MrBeast earned $54 million in 2021, making him the highest earning YouTuber ever, according to Forbes. The 23 year old’s main channel has 92.6 million subscribers and makes at least $3 million per month from YouTube ads alone, per the analytics service SocialBlade. Teen dancing queen Addison Rae earned an estimated $8.5 million in 2021, ranking third on the list of top TikTok earners, just behind the D’Amelio sisters. Lee told Morning Brew he made between $40,000 and $50,000 in 2021. FoodTok is a growing and competitive niche field, so Lee is still finding his footing. Though early TikTok stars like Rae and the D’Amelios have turned their online fame into television and movie deals, Lee’s main source of income is brand partnerships. He’s worked with Instacart, Abercrombie & Fitch, and Lavazza. A survey by Influencer Marketing Hub in 2021 found that 77% of creators depend on brand deals, which means three times as many creators are dependent on those deals as are dependent on every other revenue source combined. But Lee doesn’t give up his authenticity or personal style while incorporating ads in his videos. He eschews directives to say “click the link in my bio” to promote a particular offering because he knows the videos will perform better without that call to action. He sticks to his original style.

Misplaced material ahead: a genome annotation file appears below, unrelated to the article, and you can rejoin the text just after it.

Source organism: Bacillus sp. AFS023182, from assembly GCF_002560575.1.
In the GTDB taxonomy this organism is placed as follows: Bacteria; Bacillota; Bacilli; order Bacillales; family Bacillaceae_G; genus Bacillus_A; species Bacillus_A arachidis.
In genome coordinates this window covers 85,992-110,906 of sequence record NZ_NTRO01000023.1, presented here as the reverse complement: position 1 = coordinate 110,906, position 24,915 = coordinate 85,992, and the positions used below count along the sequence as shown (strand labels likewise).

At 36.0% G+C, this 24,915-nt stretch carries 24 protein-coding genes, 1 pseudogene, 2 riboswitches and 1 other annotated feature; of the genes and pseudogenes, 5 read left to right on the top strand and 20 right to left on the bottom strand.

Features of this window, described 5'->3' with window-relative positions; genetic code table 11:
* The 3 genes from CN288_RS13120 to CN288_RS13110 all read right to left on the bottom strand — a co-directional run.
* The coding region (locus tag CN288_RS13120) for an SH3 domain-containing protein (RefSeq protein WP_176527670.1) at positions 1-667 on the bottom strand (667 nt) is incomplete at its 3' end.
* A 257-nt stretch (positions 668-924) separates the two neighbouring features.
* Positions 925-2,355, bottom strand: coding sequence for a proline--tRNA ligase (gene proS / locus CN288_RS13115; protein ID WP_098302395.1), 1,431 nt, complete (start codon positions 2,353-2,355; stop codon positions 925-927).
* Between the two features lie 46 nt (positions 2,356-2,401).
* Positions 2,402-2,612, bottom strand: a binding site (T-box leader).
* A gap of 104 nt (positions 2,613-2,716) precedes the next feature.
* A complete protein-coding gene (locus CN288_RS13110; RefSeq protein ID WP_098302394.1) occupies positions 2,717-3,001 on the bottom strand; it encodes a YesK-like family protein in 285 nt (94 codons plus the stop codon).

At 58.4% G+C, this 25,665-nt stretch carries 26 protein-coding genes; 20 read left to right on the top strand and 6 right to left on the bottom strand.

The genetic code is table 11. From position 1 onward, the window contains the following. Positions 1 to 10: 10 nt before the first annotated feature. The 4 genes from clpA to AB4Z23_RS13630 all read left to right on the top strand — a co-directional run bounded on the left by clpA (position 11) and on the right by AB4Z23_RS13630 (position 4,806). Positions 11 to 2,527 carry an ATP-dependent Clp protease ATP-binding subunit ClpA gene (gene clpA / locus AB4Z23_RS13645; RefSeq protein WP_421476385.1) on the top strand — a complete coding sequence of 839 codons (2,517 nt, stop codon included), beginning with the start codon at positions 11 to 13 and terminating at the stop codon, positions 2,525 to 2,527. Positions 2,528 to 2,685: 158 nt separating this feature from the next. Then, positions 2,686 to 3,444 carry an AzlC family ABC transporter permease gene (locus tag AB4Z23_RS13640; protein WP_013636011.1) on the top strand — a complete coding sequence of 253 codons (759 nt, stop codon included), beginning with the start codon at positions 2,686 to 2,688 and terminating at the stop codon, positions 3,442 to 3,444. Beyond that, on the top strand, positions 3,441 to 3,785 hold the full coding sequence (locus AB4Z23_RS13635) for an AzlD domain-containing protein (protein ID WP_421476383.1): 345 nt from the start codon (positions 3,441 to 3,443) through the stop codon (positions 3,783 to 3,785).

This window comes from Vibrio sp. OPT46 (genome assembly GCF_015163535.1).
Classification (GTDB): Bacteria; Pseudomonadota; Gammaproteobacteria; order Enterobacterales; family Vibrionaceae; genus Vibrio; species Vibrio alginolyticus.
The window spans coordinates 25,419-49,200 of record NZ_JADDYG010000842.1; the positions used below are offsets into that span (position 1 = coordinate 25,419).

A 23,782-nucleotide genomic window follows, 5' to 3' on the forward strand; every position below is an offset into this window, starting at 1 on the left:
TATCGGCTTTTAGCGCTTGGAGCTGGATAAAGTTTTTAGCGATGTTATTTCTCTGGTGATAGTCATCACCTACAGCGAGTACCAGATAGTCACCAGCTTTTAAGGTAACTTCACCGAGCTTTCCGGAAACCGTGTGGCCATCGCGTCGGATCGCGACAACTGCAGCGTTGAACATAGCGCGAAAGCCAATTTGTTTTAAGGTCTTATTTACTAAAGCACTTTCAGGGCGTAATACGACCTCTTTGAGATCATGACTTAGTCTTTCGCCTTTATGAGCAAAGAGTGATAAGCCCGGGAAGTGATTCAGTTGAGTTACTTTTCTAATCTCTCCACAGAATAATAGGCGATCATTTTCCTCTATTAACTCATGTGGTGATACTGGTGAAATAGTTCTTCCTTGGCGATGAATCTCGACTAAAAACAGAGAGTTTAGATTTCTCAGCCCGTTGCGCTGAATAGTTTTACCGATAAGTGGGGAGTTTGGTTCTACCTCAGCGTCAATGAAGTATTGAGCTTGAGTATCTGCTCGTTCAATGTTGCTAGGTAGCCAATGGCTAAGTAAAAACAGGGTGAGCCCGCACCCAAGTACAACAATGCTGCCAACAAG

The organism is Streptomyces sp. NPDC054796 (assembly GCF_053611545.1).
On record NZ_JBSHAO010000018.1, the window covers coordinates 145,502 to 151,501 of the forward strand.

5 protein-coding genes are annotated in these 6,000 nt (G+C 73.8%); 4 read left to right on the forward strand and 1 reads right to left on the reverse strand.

Because his income is dependent on producing new and original content, he feels the pressure to constantly produce. He recently launched a collection of videos called “People as food,” in which he creates dishes based on celebrities’ or musicians’ personalities. Though he cooks for an audience almost every day, he doesn’t remember the last time he made a full meal just for himself. Eggs and toast for breakfast and packaged soba noodles for lunch are staples in his house. “If I put too much time into a meal that I’m not filming…I feel like it’s a lost opportunity,” Lee explained.

Lee compares being a content creator to being an Uber driver: He has the freedom to set his own work schedule, which is what he wanted for himself. But the brutal truth of the creator economy, just like the gig economy, is that the more you work, the more you earn. Lee constantly compares his output to that of his competition: When he’s not shooting or editing, he’s brainstorming. “What am I doing tomorrow? What’s next?

Even with the constant work, Lee can’t predict if a TikTok will get enough views to go viral. “It’s still almost impossible to know how well a video will do,” he said. And since his value as a creator is determined by the traffic he drives, he experiences living at the mercy of the algorithm as precarious. His very first viral video had 10.6 millions of views, but even after being a full-time creator for almost a year and half, he still can’t recreate the recipe to that success every time.

Still, he’s keeping at the grind. His ultimate goal is to open a restaurant one day so his fans can finally taste his food. “In-person dining, and like being a chef,” Lee said, “that’s my craft.” But first, he needs to continue producing good food and even better content until Gordon Ramsay comes knocking.